Hugely influential DJ and producer Avicii was found dead last month aged just 28. Michael Cragg looks back on an artist who shaped the landscape of dance and pop music.
We look back at the life of the superstar DJ, who tragically passed away last month.
On Saturday, 21 April, tens of thousands of young Swedes crowded into Stockholm city centre to listen to their countryman Avicii’s uplifting brand of sweetly melodic EDM. His 2011 breakout hit Levels – which fuses buoyant house riffs with a sample of Etta James’s Something’s Got A Hold On Me – played back to back with 2013’ s equally massive, genre-splicing Wake Me Up. This, however, wasn’t a DJ set, but rather an impromptu memorial, coming a day after the hugely successful producer/DJ, born Tim Bergling, was found dead in Oman, aged just 28. On 26 April his family released a statement which included the line: “He could not go on any longer. He wanted to find peace.” Inspired by the likes of Daft Punk and Swedish House Mafia, Bergling first started making music at 16, quickly knocking out slick, pop-focused dance hits that would go on to soundtrack the burgeoning EDM scene in America. House anthems such as Levels and I Could Be The One became escapist balm for millennials now flocking to gargantuan dance festivals such as Miami’s Ultra to experience a sense of catharsis at odds with the global struggles their generation were born into. One recent obituary referred to Bergling’s music as “a sonic antidepressant for listeners around the world”. While Levels’ stop-start dynamic and delicate riff was copied ad infinitum, the creatively restless Bergling switched styles, perplexing the crowd at Ultra in 2013 when he brought out soul singer Aloe Blacc, as well as a live band complete with banjo and kazoo, to debut country and bluegrass-inspired banger, Wake Me Up. Following the negative reaction, the mild-mannered Bergling posted a statement on Facebook: “My music is open to anyone who wants to listen to it… Love you all who listen with open hearts and open minds.” Wake Me Up went on to sell over 11 million copies, its hybrid sound influencing everyone from fellow EDM DJ Zedd to Kylie Minogue’s recent country-dance makeover. Collaborations with the likes of Madonna, Coldplay and even ABBA’s Benny and Björn followed, but in 2016 Bergling retired from performing live, citing health concerns. His social media shifted from pictures of clubs to idyllic holiday snaps, but he soon returned to his first love of music with last summer’s Avīci ( 01) EP. It was billed as the first part of a three-EP series culminating in an album, but now acts as a tragic swansong for a pioneer who helped shape the sound of both dance and pop music.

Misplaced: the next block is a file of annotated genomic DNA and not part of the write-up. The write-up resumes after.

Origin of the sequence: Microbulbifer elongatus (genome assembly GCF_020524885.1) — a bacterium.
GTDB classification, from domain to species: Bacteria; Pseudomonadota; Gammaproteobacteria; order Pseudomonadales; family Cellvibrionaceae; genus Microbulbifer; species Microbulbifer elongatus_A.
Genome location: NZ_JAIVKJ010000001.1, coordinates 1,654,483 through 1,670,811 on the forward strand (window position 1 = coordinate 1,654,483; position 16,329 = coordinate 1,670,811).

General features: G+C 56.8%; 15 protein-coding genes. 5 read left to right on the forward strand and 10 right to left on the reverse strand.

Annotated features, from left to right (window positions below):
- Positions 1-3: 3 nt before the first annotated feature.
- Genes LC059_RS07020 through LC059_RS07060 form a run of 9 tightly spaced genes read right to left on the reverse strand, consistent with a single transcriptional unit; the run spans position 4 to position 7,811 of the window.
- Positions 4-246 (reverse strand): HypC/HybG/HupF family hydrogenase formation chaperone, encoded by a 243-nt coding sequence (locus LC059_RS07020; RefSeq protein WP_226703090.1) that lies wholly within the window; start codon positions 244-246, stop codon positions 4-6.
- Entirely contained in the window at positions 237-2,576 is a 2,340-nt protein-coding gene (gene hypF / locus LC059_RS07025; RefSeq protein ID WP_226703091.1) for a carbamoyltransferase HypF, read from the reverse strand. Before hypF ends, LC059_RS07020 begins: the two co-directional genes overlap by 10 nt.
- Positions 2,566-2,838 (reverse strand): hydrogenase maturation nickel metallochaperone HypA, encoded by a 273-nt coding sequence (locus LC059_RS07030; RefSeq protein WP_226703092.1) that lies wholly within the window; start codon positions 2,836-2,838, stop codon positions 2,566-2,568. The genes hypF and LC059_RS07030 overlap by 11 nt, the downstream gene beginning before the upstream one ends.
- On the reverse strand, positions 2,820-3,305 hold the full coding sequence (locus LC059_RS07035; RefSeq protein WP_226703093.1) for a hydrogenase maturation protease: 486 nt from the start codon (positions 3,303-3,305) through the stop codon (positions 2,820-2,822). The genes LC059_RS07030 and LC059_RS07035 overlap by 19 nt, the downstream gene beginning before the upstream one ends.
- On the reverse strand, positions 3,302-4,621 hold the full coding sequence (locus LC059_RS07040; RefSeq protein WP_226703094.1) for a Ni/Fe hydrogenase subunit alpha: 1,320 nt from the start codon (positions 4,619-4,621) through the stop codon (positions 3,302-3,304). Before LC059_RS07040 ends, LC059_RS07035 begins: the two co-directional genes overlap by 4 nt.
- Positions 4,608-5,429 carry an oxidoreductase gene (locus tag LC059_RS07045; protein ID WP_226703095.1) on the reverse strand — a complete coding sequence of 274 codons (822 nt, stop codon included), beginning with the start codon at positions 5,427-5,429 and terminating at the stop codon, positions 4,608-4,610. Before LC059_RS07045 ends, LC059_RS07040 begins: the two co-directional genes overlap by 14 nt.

“My music is open to anyone who wants to listen to it… Love you all who listen with open hearts and open minds.” Avicii
“A sonic antidepressant for listeners around the world”: Avicii, the man who soundtracked a generation.